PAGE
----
Giulio Bonazzi is the President and CEO of Aquafil, one of the world’s leading manufacturers of nylon. He is also helping to lead the charge for the future of sustainability in consumer goods, especially through the development of Aquafil’s marquee product ECONYL®.  At Pacsafe, we first came across ECONYL® regenerated nylon when looking for the best option to make high-quality, durable anti-theft bags that were better for the environment. Frankly, we were pretty amazed at the properties of this fiber, which was identical in quality to brand new nylon. Even better, thanks to the Regeneration system, waste such as fishing nets are taken out of the environment and turns it into something useful.   


Since developing our Pacsafe ECONYL® Collection, we’ve come to know Giulio Bonazzi is an incredible wealth of knowledge in the sustainability space. He does keynote speeches at conferences discussing the circular economy and is very generous in sharing his knowledge with others. 

We recently sat down with Mr Bonazzi to ask about how ECONYL® came about, what sort of challenges we face globally in changing our habits for the better, and what the future of sustainability might look like. 

Here is the interview…

Thanks for your time, Mr Bonazzi. First, how did the idea for ECONYL, and becoming more sustainable, first enter your personal vision? 

I have to say thanks to my wife for that. We moved into a property over 30 years ago which had thousands of olive trees. She really started to become interested in organic farming and helped me understand why we should do things this way. It made me more aware of how that could be expanded into what I was doing with my company at Aquafil. We were really wanting to do things in a better way, being more efficient, making less waste, and so sustainability became a part of that. The first step we made at the beginning of the 90s was starting to recycle our own internal waste. Then, at the beginning of the year 2000 we saw that the market was more demanding for products that were better for the environment. We looked at ways to help recycle pre-consumer waste in our products, then shortly after realized pre-consumer waste wasn’t enough. We had to turn our industry into a circular business, or we’d all risk disappearing.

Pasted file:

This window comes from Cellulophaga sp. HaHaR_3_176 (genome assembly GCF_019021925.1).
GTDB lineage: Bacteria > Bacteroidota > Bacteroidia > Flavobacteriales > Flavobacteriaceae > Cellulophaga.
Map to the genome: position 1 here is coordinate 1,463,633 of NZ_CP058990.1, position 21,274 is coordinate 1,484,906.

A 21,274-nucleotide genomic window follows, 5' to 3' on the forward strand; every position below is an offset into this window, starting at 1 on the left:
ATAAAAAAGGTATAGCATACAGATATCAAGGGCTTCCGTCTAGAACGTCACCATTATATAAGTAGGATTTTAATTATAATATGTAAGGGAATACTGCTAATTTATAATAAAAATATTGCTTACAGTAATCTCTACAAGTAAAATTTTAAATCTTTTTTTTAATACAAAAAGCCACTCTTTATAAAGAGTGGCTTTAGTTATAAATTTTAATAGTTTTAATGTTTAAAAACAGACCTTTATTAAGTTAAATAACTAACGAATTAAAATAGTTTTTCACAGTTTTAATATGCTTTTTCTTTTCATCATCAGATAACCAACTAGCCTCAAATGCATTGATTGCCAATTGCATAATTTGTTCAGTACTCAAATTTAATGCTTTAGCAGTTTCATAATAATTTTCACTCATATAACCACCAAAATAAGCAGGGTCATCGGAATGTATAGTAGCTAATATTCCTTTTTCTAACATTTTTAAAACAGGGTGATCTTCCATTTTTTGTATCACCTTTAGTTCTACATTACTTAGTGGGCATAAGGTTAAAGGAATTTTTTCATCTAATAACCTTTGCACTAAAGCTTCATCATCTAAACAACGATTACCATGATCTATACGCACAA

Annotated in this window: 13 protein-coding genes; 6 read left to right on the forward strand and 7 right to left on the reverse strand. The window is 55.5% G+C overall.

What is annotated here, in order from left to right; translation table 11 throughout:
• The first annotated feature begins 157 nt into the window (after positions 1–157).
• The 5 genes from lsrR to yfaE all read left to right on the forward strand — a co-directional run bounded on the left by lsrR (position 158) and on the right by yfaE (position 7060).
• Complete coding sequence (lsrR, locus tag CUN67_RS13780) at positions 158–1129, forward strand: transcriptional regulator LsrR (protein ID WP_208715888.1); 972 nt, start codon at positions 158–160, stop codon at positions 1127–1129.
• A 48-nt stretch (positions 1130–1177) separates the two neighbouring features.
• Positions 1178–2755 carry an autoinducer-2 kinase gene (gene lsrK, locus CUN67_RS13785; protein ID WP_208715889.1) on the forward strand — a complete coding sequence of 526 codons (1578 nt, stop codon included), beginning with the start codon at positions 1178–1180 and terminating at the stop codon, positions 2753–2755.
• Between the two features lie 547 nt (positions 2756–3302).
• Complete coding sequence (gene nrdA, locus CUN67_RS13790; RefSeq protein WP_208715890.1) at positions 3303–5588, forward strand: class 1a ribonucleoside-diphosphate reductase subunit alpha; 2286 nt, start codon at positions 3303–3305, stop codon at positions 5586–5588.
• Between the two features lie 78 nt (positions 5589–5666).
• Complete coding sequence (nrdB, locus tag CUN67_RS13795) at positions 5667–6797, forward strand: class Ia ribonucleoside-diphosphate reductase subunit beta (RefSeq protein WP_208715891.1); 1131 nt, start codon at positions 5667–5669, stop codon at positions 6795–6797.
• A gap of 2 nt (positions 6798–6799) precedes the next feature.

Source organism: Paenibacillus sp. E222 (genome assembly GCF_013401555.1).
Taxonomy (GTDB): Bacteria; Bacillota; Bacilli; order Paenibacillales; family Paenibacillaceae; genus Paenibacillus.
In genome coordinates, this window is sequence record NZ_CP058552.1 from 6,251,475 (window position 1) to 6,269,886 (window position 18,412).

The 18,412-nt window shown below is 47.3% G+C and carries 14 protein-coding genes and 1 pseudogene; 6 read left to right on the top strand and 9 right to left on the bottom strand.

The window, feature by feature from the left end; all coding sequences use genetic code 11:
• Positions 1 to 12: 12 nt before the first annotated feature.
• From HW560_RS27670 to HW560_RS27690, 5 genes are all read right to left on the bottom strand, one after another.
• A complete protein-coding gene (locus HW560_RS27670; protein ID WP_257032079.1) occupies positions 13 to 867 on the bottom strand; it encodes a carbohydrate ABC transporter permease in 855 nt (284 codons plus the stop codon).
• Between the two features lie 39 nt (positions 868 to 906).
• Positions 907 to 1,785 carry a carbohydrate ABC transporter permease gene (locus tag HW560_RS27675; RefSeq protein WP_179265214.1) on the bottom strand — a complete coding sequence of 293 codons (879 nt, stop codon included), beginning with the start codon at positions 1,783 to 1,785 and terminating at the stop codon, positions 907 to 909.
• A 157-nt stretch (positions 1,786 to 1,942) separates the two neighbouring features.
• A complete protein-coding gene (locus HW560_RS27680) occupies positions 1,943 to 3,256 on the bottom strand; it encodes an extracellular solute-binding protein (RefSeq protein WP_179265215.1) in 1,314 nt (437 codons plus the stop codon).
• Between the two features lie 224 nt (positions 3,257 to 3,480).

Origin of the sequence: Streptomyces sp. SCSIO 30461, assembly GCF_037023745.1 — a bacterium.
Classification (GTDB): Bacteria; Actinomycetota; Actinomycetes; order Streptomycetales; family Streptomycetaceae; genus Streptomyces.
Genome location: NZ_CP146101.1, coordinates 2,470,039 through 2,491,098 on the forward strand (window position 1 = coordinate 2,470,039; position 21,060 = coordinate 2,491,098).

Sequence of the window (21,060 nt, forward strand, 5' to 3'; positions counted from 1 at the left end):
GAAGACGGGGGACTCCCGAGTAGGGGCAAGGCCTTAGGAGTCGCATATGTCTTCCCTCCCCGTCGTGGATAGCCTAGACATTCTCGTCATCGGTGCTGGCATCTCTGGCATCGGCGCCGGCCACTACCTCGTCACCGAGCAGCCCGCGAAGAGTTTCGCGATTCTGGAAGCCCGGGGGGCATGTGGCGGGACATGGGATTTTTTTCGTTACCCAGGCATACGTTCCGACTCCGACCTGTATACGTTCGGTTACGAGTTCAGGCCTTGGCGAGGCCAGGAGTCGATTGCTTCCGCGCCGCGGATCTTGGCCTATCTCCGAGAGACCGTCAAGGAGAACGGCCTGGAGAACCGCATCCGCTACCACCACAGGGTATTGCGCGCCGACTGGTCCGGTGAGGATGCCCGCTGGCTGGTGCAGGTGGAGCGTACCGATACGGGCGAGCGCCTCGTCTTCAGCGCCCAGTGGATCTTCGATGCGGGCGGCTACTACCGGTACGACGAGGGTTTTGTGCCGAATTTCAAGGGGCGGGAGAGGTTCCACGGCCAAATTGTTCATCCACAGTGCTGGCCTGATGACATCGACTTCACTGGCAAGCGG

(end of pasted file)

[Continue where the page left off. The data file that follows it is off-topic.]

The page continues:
Happily, there were customers, especially in the carpet industry, really willing to embrace the concept. In 2011, the first ECONYL® facility using both pre and post-consumer waste started up. It has been, and still is, an incredible journey because we continuously face new challenges and need to push harder and harder to resolve problems that you couldn’t even imagine before facing them. It’s fun. My people and I really enjoy it and we are always learning off of each other on how to improve and make things even better. 

What makes ECONYL regenerated nylon so unique in how good it presents and performs as a recycled material?

Nylon 6 is the only nylon that enjoys a kind of magic property that lets it be fully depolymerized back to its original building blocks. All impurities are erased and you start again from the beginning. This is possible for very few plastics. Normally, we think about taking plastic and remelting, like PET bottles. When you melt plastics you’re subject to limitations like coloring. You can’t make clear plastics they have to be darker colors. There are other issues too like toxicity through aging and more. Sometimes it’s better not to recycle these products for health reasons. ECONYL® yarn doesn’t have any of these limitations. It can be regenerated again and again without losing its high quality. However, it’s not so easy to make. 

What were some of the biggest challenges to make ECONYL a reality?

A big limitation of making ECONYL® is waste procurement. I think that’s a common misconception, that there’s too much waste and we should have plenty to work with. Unfortunately, not all of it is useable. Try and separate what we can use from the garbage you make at home and the logistics will kill you. Everything is blended together. It’s all dirty. It’s almost impossible to do that. That’s an ongoing challenge. We’re working crazily to find workable waste streams. There are plenty of fishing nets fortunately and unfortunately. We get them from as far as New Zealand and Australia. Old carpets have a lot of potential too. We just started up the first carpet recycling facility in Arizona. So, for the time being, we have established a consistent reverse supply chain. For future implementation, we need to find suitable streams while working very hard in the meantime for eco-design of future products.


Then, the recycling journey itself is just as challenging, mostly because products are made without its ‘death’ or end-use in mind. Nylon 6 is really hard to find in pure form. Even fishing nets are 70% nylon, carpets are 30-40%, fabrics less so. It’s like trying to extract sugar and eggs from a cake you’ve just baked. It’s a very challenging process. However, it’s a challenge we can manage. It’s also a challenge to chemically recycle in a way that’s okay for the environment. You don’t want to go to all this trouble of recycling for a better planet, only to pollute it with toxic chemicals. We have to work very hard to ensure the right process is used so we’re doing a positive thing.